Last week, I posted a little about the anniversary of a hard day. This week, I've been flooded with memories of what the Super Bowl has come to mean for me. In the two years since this has happened, I've done my absolute best at not posting about this. Holding it in just isn't doing me any favors anymore.
Two years ago, I was still raw from the breakup we talked about last week. I decided that throwing a Super Bowl party would be a good way to be around a bunch of my best friends, so I invited them all over. Still missing my ex and thinking we could be friends, I extended an invitation to her as well. I don't think you can blame me, even if it probably wasn't the healthiest.
But I thought being cool with it was what I was supposed to do. I thought they would've expected me to suck it up so all of our friendships could stay intact.
She didn't show up until sometime in the second half and suddenly the mood was different. Happy laughter turned to solemn silence. The best friends shuffled out as soon as the game was over and just the ex-girlfriend was left to help me clean up the mess.
It wasn't too much later into the night that I started getting texts about what a bad idea that was. I was told she was heroin that I had to quit. I was told she was an abusive relationship that I had to run from.
And I did what I imagine anyone who had just been dumped and then yelled at by his best friends would do – I lashed out. I fought back. I refused to believe that this person who had been so central to me for so long could be bad for my health.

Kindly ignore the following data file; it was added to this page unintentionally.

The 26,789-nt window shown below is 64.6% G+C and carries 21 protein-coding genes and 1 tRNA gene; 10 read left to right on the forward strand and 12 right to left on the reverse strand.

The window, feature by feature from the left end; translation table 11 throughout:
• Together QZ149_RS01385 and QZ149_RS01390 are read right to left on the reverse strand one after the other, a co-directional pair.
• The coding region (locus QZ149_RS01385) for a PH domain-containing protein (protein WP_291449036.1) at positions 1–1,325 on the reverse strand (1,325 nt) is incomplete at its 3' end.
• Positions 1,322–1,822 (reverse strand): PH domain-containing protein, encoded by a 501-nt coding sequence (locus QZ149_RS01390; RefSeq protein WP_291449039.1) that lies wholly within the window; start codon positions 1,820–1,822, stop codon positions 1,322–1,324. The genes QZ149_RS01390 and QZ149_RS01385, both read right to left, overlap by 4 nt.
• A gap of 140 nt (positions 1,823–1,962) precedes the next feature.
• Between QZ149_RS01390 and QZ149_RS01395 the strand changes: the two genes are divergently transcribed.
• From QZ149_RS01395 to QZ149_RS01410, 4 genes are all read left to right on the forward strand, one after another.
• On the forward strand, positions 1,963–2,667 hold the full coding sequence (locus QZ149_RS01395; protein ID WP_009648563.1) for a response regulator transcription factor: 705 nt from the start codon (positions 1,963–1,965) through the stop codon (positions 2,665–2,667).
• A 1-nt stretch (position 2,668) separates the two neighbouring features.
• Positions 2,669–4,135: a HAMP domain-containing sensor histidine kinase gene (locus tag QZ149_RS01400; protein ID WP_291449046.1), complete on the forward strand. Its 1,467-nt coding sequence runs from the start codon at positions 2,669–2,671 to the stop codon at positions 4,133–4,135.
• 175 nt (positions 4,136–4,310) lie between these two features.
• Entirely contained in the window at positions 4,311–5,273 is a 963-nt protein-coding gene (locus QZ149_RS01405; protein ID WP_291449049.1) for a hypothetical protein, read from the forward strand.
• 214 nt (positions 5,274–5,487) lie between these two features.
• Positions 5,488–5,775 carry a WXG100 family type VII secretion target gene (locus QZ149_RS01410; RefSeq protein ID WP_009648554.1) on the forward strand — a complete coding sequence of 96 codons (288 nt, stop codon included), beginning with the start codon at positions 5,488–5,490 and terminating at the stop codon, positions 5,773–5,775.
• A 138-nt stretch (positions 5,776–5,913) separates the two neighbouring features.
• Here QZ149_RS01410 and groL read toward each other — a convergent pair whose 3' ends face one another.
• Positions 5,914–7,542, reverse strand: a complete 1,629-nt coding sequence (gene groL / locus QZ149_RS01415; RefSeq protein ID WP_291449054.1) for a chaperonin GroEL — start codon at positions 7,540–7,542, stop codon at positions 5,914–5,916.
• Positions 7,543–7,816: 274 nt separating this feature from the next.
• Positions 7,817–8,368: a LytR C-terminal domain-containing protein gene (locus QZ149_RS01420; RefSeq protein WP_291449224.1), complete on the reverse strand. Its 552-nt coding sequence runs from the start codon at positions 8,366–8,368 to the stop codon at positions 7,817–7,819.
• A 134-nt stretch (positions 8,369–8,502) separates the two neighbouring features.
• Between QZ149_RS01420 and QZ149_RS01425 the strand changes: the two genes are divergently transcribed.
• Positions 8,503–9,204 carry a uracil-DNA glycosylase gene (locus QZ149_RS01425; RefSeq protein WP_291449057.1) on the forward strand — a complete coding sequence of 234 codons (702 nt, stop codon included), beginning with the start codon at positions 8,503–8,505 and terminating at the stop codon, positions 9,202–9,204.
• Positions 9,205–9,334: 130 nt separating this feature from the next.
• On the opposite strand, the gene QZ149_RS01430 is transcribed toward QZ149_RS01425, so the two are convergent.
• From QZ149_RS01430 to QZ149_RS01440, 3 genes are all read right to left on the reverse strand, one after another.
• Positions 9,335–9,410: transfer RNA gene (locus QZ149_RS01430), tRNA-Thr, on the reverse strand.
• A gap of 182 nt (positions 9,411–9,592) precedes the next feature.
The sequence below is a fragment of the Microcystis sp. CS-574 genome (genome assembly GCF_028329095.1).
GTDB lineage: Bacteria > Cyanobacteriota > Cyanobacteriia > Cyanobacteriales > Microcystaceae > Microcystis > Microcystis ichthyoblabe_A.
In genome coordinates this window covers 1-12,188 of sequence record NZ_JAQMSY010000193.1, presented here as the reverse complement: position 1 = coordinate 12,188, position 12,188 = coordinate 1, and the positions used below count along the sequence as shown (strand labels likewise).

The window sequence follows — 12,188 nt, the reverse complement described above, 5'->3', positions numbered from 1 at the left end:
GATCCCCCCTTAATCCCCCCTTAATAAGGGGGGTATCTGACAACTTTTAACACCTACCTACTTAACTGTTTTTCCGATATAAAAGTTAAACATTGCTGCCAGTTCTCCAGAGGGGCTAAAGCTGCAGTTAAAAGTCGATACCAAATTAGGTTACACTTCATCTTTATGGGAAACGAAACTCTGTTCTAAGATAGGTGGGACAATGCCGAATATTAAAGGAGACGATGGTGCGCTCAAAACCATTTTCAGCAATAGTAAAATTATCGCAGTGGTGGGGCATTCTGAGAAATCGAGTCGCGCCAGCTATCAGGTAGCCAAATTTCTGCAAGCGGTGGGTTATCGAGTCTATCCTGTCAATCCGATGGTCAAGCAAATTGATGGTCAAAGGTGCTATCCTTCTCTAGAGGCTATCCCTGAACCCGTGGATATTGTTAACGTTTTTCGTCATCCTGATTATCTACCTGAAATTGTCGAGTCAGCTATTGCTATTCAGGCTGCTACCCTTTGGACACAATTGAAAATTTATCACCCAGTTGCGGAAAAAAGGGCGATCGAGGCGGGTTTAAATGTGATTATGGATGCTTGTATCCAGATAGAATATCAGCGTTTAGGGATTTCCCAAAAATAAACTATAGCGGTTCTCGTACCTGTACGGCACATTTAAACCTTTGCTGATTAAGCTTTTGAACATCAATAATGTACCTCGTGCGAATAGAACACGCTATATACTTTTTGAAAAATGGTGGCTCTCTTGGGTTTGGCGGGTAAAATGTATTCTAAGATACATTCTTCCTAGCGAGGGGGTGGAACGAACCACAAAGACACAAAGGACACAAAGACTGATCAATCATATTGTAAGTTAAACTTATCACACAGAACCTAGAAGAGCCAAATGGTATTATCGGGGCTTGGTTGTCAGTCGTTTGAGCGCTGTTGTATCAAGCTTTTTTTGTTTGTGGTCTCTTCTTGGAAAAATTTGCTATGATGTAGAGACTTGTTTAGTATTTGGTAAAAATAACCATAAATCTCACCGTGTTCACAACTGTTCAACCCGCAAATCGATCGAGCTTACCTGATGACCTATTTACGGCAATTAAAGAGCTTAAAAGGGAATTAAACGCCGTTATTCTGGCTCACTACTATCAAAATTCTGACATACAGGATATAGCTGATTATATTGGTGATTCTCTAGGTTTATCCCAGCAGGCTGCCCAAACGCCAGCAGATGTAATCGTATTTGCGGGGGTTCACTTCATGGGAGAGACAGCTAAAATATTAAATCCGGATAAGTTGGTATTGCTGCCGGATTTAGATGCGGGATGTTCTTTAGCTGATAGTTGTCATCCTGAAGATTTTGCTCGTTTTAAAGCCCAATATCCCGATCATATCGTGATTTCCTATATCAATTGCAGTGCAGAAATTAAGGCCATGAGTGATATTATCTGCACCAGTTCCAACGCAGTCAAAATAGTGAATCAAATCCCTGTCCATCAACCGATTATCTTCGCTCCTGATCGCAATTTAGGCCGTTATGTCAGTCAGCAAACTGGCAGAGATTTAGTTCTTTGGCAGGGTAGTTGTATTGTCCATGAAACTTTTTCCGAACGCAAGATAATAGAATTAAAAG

I even defended her, which I imagine made them think I was even further gone than they had thought.
And then they were silent. For a night. Then for days. Then weeks. Months.
It's quite probable that I was wrong to lash out. To defend her. To even have invited her to the party in the first place. I accept that I'm to blame for those.
What I can't comprehend, even two years later, is how this form of tough love was ever intended to help me. How accusing and ignoring and not apologizing for choosing a different route than comfort when I was at one of my lowest points was ever intended to be an act of a friend. Of love.
I'm told at the times where the loss of these people still overwhelms me that I should make the step to repair those relationships. That holding onto a grudge for this long serves no purpose, accomplishes no tasks.
It's not a grudge I still hold, but pain. I'm hurt that they couldn't approach their concerns with kindness. I'm hurt that I couldn't respond that way either.
And I'm hurt by all the time in between.
This was a guy I lived with for two years. Another guy I moved across the country with. These were people who saw me at my worst – scared and angry and lonely and insecure and doubtful and broken and anxious and secretive. And in the height of it all, they left.
When I had a hard time believing that people wouldn't all leave me someday, they left.
When I most needed someone to tell me I was okay, or that I could be okay, they left.
And it all started when I tried to be "cool" about something.